[Source: ABC News]
Soe Sint San remembers being hospitalised with a severe case of dengue fever when she was around eight years old.
She caught it visiting Myanmar and was placed on a drip with high fevers.
It took her 10 days to recover.
“From what I can remember the doctor informed me that if the fever was more severe than what I had, I would have to get a blood transfusion,” Ms San told the ABC.
She is now 25 years old, and the mosquito-transmitted virus remains a common concern in the Singaporean’s life.
Dengue fever has been endemic in the tropical island city-state and sev
The humid climate makes Singapore the perfect breeding ground for Aedes mosquitoes, which carry the virus.
“Schools in Singapore have awareness lessons regarding dengue fever,” Ms San said.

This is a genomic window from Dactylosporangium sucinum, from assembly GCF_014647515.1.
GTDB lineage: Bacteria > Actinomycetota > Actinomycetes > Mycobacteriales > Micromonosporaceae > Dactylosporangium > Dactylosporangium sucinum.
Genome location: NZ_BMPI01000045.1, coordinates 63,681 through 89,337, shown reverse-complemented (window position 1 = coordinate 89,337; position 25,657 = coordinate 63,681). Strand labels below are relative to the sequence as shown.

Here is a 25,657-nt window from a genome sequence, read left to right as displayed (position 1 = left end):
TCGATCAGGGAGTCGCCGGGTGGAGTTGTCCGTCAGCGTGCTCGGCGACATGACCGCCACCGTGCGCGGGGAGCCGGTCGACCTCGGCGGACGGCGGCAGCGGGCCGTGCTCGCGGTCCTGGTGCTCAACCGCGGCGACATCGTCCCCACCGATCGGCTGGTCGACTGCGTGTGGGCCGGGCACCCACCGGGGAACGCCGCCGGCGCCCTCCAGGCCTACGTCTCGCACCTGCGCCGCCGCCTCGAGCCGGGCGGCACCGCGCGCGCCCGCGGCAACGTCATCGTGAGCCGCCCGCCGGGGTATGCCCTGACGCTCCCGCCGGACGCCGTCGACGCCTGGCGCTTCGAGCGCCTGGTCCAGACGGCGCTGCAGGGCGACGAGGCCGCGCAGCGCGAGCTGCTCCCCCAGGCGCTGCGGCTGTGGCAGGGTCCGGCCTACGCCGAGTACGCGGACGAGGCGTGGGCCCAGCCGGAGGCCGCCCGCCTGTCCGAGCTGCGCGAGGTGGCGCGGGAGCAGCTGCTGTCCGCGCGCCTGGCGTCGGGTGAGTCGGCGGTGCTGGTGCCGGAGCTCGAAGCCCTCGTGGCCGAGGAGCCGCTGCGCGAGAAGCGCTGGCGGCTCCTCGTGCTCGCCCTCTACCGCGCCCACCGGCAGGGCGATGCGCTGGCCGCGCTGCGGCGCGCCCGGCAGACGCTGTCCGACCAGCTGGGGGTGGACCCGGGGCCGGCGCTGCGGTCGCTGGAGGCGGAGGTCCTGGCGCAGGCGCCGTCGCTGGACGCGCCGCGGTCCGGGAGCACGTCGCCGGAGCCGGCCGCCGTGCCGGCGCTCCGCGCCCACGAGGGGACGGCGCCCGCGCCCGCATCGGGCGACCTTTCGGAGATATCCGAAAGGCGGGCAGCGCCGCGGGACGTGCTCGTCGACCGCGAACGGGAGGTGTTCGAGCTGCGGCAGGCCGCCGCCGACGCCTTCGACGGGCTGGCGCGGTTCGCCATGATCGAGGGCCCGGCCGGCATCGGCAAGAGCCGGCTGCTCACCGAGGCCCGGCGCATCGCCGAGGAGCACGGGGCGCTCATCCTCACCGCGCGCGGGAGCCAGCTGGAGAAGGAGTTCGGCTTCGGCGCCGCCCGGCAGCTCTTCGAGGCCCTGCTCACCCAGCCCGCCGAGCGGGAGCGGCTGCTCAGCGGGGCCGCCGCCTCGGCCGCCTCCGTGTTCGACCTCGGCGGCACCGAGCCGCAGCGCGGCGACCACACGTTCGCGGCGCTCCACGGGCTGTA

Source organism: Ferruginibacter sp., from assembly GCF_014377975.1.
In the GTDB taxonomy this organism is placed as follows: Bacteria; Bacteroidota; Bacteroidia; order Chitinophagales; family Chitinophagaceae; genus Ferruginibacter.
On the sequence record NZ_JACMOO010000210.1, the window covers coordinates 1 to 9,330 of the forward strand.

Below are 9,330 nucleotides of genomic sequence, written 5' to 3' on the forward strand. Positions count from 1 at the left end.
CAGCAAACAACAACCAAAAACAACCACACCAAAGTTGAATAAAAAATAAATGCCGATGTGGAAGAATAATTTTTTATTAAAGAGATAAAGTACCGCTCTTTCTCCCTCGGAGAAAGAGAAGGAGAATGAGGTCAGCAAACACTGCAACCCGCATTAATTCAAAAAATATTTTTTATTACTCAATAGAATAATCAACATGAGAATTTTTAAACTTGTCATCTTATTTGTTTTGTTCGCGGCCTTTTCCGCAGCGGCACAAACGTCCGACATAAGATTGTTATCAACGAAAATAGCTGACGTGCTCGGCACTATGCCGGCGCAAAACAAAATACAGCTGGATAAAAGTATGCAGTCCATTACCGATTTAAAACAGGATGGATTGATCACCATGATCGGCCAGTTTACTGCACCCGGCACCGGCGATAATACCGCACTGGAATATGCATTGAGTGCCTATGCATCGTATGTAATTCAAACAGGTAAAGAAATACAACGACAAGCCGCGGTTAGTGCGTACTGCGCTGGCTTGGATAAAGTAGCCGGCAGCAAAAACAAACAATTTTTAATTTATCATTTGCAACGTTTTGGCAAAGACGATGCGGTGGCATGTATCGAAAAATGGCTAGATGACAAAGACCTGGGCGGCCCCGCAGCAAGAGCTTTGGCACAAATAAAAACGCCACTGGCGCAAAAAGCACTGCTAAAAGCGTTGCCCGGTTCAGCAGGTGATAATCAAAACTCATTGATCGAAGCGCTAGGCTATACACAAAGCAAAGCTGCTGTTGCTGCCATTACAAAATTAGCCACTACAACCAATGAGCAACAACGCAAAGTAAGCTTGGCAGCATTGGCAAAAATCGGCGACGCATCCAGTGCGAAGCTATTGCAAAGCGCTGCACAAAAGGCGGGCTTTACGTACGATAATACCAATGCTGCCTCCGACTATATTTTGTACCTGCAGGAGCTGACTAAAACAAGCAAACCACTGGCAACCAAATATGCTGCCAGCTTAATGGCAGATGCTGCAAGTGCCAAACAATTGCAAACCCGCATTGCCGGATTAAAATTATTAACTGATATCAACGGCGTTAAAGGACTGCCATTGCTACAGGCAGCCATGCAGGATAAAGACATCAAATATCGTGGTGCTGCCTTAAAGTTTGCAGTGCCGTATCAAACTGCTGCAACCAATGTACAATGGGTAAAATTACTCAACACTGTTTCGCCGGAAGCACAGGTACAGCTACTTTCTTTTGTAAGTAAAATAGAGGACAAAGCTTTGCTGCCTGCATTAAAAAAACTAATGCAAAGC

Severe dengue is a leading cause of serious illness and death in some Asian and Latin American countries, but the vast majority of cases are mild.
Singapore has been successful in reducing transmission of the virus over the past 50 years with its vector control program, which works to keep the mosquito population low.
But recently, cases have been rapidly rising.
Peak season only began on June 1, and already 2022 is shaping up to have one of the worst outbreaks on record.
Cases have increased by 285 per cent compared to the same time last year, according to the latest World Health Organization (WHO) data.